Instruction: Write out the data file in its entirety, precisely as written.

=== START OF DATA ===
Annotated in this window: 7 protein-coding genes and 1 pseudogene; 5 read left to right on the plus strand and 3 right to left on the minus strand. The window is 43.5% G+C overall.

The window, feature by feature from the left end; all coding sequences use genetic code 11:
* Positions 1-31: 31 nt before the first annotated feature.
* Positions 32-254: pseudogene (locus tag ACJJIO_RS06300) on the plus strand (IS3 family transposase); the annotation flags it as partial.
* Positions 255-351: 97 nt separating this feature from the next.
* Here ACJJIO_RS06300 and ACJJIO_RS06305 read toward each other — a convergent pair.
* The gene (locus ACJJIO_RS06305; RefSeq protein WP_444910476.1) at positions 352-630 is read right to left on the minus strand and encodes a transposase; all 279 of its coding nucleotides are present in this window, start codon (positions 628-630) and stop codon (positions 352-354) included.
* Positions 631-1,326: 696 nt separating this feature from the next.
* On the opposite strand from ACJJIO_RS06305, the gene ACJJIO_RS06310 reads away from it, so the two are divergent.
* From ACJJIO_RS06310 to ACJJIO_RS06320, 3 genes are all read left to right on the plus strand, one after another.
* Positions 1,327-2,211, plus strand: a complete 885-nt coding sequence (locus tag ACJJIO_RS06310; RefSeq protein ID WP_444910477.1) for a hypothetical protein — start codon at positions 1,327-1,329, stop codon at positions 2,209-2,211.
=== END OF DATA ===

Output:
Annotated in this window: 7 protein-coding genes and 1 pseudogene; 5 read left to right on the plus strand and 3 right to left on the minus strand. The window is 43.5% G+C overall.

The window, feature by feature from the left end; all coding sequences use genetic code 11:
* Positions 1-31: 31 nt before the first annotated feature.
* Positions 32-254: pseudogene (locus tag ACJJIO_RS06300) on the plus strand (IS3 family transposase); the annotation flags it as partial.
* Positions 255-351: 97 nt separating this feature from the next.
* Here ACJJIO_RS06300 and ACJJIO_RS06305 read toward each other — a convergent pair.
* The gene (locus ACJJIO_RS06305; RefSeq protein WP_444910476.1) at positions 352-630 is read right to left on the minus strand and encodes a transposase; all 279 of its coding nucleotides are present in this window, start codon (positions 628-630) and stop codon (positions 352-354) included.
* Positions 631-1,326: 696 nt separating this feature from the next.
* On the opposite strand from ACJJIO_RS06305, the gene ACJJIO_RS06310 reads away from it, so the two are divergent.
* From ACJJIO_RS06310 to ACJJIO_RS06320, 3 genes are all read left to right on the plus strand, one after another.
* Positions 1,327-2,211, plus strand: a complete 885-nt coding sequence (locus tag ACJJIO_RS06310; RefSeq protein ID WP_444910477.1) for a hypothetical protein — start codon at positions 1,327-1,329, stop codon at positions 2,209-2,211.